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Global Times

NYT's spy in China story full of narcissism

Source:Global Times Published: 2017/5/22 0:13:39

The Chinese government allegedly killed or imprisoned more than a dozen CIA sources between 2010 and 2012, dismantling US spying operations in the country, The New York Times reported on Saturday.

According to the article, "Investigators were bitterly divided over the cause. Some were convinced that a mole within the CIA had betrayed the United States. Others believed that the Chinese had hacked the covert system the CIA used to communicate with its foreign sources." The report included a sensational detail that one source "was shot in front of his colleagues in the courtyard of a government building - a message to others who might have been working for the CIA."

This NYT article has been widely quoted, yet its authenticity remains unknown. If CIA spying operations in China were crippled, the US has nothing to be proud of. But the NYT report portrayed the people that spied for the US as innocents, but the Chinese national security forces as merciless. The report also claimed "China has been particularly aggressive in its espionage in recent years."

If this article is telling the truth, we would like to applaud China's anti-espionage activities. Not only was the CIA's spy network dismantled, but Washington had no idea what happened and which part of the spy network had gone wrong. It can be taken as a sweeping victory. Perhaps it means even if the CIA makes efforts to rebuild its spy network in China, it could face the same result.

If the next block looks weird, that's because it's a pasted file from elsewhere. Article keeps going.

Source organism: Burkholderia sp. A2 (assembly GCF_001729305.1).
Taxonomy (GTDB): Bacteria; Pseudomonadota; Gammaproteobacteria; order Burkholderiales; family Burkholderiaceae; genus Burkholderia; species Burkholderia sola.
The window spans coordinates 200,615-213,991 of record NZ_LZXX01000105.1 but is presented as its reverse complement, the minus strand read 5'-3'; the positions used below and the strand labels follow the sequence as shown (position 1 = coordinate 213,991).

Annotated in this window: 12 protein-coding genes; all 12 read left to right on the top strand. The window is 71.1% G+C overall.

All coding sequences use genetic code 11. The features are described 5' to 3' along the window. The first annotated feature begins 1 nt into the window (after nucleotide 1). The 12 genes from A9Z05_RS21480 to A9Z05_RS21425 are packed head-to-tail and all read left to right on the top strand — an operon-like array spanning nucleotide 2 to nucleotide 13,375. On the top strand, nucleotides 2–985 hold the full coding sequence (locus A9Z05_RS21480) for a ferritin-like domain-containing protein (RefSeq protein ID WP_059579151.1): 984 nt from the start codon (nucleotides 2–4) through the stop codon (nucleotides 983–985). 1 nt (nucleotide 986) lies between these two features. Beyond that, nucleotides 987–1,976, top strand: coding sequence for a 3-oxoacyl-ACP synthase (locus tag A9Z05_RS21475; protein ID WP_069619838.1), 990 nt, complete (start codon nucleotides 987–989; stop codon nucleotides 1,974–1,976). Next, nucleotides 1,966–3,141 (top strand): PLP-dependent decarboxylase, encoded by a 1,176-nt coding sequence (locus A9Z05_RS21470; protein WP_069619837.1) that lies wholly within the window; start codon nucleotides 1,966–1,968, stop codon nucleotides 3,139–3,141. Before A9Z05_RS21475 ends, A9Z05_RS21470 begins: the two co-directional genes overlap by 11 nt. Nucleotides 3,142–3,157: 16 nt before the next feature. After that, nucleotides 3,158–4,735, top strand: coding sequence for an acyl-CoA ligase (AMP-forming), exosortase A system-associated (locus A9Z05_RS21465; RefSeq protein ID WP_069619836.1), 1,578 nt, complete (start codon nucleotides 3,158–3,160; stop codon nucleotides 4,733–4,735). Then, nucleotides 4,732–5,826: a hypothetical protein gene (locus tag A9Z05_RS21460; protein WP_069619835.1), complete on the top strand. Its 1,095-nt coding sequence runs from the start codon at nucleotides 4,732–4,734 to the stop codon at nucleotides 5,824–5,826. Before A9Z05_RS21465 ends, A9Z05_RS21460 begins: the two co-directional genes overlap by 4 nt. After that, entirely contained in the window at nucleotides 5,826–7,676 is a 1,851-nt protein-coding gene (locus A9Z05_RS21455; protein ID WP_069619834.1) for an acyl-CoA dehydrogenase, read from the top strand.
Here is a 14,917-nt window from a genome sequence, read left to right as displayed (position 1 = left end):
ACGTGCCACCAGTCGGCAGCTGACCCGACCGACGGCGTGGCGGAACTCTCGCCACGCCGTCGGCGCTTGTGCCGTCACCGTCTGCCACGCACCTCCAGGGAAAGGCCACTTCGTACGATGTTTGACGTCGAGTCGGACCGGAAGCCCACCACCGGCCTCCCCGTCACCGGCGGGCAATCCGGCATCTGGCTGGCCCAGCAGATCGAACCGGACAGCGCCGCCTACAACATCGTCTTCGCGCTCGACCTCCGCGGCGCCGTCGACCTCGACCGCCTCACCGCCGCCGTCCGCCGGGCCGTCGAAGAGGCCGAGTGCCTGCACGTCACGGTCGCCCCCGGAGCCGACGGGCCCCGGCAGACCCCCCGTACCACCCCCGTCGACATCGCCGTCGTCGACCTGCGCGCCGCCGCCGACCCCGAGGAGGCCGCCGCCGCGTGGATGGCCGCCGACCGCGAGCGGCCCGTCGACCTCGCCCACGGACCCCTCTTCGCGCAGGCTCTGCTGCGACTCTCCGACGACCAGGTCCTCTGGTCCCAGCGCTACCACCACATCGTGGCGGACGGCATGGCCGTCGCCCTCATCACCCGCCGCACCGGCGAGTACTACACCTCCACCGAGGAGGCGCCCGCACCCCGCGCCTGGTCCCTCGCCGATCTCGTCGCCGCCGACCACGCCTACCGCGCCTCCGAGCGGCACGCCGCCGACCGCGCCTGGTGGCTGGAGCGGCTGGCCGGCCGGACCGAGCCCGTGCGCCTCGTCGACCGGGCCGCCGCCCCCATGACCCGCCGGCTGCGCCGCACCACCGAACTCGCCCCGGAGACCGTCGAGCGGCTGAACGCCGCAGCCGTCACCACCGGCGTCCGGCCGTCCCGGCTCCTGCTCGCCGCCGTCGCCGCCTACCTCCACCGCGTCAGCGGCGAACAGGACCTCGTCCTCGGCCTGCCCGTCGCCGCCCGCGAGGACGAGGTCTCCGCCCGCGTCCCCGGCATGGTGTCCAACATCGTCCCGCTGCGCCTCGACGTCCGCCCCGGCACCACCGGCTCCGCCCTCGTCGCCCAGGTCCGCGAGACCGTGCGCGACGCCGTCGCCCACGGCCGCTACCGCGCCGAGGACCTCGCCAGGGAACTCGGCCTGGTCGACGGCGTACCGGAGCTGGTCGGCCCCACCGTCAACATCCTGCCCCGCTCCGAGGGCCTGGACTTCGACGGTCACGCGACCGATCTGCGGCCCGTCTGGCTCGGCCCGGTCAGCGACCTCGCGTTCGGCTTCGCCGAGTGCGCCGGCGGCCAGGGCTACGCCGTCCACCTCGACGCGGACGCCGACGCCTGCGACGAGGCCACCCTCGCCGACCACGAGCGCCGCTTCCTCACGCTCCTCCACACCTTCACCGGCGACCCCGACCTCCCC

As for one source being shot in a government courtyard, that is a purely fabricated story, most likely a piece of American-style imagination based on ideology.

It is worth noting that the NYT report comes at a time when Sino-US relations are relatively smooth with some unsolved problems. The first round of China-US diplomatic and security dialogue will be held in June. Many American political elites are willing to see more friction between China and the US. Now with the latest report, they have found a new angle to stir up distrust between the US and China over espionage.

It is well known that the US is the world's largest intelligence-gatherer. It not only defines the moral standards of spies based its own national interests, but also tries to make these standards universal. The NYT report seems to be a white-knuckle beginning for a new version of Mission: Impossible: American spies who worked in China disappeared, and some of them died miserably. However, no one knew the reason for their deaths. The journalists who wrote the report must have been deeply addicted to the franchise.

The CIA has apparently increased its espionage activities in China, which will inevitably lead to China simultaneously strengthening its counterintelligence efforts. No matter how Americans see it, international law will affirm that China's anti-espionage activities are just and legal, while the CIA's spying is illegitimate.

When the US media is keen on hyping up "catching Chinese spies," they should forego their moral narcissism when reporting CIA espionage in China. It's absurd that under their description, the US is always the noble side whether it is catching spies or sending spies.

Posted in: EDITORIAL

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